Thursday, February 01, 2007

 

Sometimes there's truth in illusion

By Edward Copeland
Even though The Illusionist opened first, The Prestige garnered more attention last year, making this film seem as if it's the "other 19th-century magician movie." However, that label does a disservice to both films because aside from the time period and the occupation of the central characters, the two films couldn't be more different.


While The Prestige chronicled games of oneupmanship between battling magicians, The Illusionist at its heart really is a love story. What the two films do have in common though is that both are quite good.

Edward Norton stars as Eisenheim, the son of a poor carpenter who makes a name for himself as a master magician in Vienna only to discover that his once-lost love (Jessica Biel) is now the fiancee of a power-hungry prince (Rufus Sewell), eager to take the reins of the Austro-Hungarian empire.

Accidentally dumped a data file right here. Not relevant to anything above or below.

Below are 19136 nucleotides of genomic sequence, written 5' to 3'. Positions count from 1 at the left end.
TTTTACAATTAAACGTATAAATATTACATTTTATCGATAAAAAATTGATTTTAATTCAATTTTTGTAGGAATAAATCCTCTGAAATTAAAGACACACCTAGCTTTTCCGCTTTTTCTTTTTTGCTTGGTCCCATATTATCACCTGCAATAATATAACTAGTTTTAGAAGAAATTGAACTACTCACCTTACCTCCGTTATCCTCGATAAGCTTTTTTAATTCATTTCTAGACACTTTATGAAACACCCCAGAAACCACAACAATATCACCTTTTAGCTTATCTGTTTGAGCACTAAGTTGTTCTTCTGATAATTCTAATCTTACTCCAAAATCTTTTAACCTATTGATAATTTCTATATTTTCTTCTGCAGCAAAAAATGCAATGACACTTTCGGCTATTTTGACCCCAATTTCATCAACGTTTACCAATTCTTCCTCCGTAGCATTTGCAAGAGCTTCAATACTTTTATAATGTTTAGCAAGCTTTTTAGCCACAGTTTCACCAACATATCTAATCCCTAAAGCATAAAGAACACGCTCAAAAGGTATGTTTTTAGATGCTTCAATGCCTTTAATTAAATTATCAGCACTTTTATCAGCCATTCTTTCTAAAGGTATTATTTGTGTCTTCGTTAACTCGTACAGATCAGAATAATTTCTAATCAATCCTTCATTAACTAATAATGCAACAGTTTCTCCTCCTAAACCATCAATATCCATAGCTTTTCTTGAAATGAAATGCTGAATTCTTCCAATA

To reveal much more would spoil the turns the story takes. However, it is worth noting that the Oscar nomination it received for Dick Pope's cinematography was more than deserved as are most of the other technical aspects of the film, including the writing and directing of Neil Burger. Hell, even Philip Glass' score doesn't intrude on the film the way it did in Notes on a Scandal.

Norton turns in a solid performance as always, but for me the real standout is Paul Giamatti as the chief inspector, ambitious and willing to serve as a lackey for the prince but who still remains conscientious. When Eisenheim asks him at one point if he's completely corrupt and Giamatti replies, "No, not completely" I couldn't help but be reminded of Claude Rains' Renault in Casablanca.

Giamatti also gets a moment near the film's denouement that is as much a joy to watch as a viewer as it is for the character himself. Of the two films, I still slightly prefer The Prestige, but The Illusionist certainly is worth a look as well.


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Comments:
The denouement moment actually brought me back around to this movie when it had lost me earlier in. In fact, I think I like this movie primarily because of that moment--it is impossible not to be drawn in by him.
 
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